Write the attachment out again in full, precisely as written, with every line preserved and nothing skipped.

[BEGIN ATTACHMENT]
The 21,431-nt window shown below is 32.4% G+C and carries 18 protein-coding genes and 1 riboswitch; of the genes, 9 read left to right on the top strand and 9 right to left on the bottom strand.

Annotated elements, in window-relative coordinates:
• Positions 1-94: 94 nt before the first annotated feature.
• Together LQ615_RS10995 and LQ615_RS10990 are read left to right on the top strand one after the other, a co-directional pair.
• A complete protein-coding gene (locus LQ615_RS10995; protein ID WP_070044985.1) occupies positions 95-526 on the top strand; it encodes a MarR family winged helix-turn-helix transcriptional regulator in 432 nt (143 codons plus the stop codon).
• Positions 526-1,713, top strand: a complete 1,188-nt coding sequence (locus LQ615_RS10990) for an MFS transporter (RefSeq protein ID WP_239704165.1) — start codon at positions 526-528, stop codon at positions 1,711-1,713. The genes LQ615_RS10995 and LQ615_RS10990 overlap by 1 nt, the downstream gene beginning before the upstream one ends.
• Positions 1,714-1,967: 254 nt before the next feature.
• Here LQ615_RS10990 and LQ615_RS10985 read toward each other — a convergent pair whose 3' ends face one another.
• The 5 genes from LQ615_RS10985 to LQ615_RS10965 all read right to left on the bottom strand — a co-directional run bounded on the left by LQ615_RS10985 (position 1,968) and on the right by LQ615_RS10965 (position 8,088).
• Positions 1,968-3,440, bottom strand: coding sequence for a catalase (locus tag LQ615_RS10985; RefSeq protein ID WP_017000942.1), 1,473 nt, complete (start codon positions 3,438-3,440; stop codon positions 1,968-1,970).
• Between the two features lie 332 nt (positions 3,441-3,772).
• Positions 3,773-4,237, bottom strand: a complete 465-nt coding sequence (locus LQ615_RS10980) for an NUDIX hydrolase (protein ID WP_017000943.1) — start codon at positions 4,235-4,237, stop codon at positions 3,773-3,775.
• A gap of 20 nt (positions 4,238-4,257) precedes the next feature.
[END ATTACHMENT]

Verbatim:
The 21,431-nt window shown below is 32.4% G+C and carries 18 protein-coding genes and 1 riboswitch; of the genes, 9 read left to right on the top strand and 9 right to left on the bottom strand.

Annotated elements, in window-relative coordinates:
• Positions 1-94: 94 nt before the first annotated feature.
• Together LQ615_RS10995 and LQ615_RS10990 are read left to right on the top strand one after the other, a co-directional pair.
• A complete protein-coding gene (locus LQ615_RS10995; protein ID WP_070044985.1) occupies positions 95-526 on the top strand; it encodes a MarR family winged helix-turn-helix transcriptional regulator in 432 nt (143 codons plus the stop codon).
• Positions 526-1,713, top strand: a complete 1,188-nt coding sequence (locus LQ615_RS10990) for an MFS transporter (RefSeq protein ID WP_239704165.1) — start codon at positions 526-528, stop codon at positions 1,711-1,713. The genes LQ615_RS10995 and LQ615_RS10990 overlap by 1 nt, the downstream gene beginning before the upstream one ends.
• Positions 1,714-1,967: 254 nt before the next feature.
• Here LQ615_RS10990 and LQ615_RS10985 read toward each other — a convergent pair whose 3' ends face one another.
• The 5 genes from LQ615_RS10985 to LQ615_RS10965 all read right to left on the bottom strand — a co-directional run bounded on the left by LQ615_RS10985 (position 1,968) and on the right by LQ615_RS10965 (position 8,088).
• Positions 1,968-3,440, bottom strand: coding sequence for a catalase (locus tag LQ615_RS10985; RefSeq protein ID WP_017000942.1), 1,473 nt, complete (start codon positions 3,438-3,440; stop codon positions 1,968-1,970).
• Between the two features lie 332 nt (positions 3,441-3,772).
• Positions 3,773-4,237, bottom strand: a complete 465-nt coding sequence (locus LQ615_RS10980) for an NUDIX hydrolase (protein ID WP_017000943.1) — start codon at positions 4,235-4,237, stop codon at positions 3,773-3,775.
• A gap of 20 nt (positions 4,238-4,257) precedes the next feature.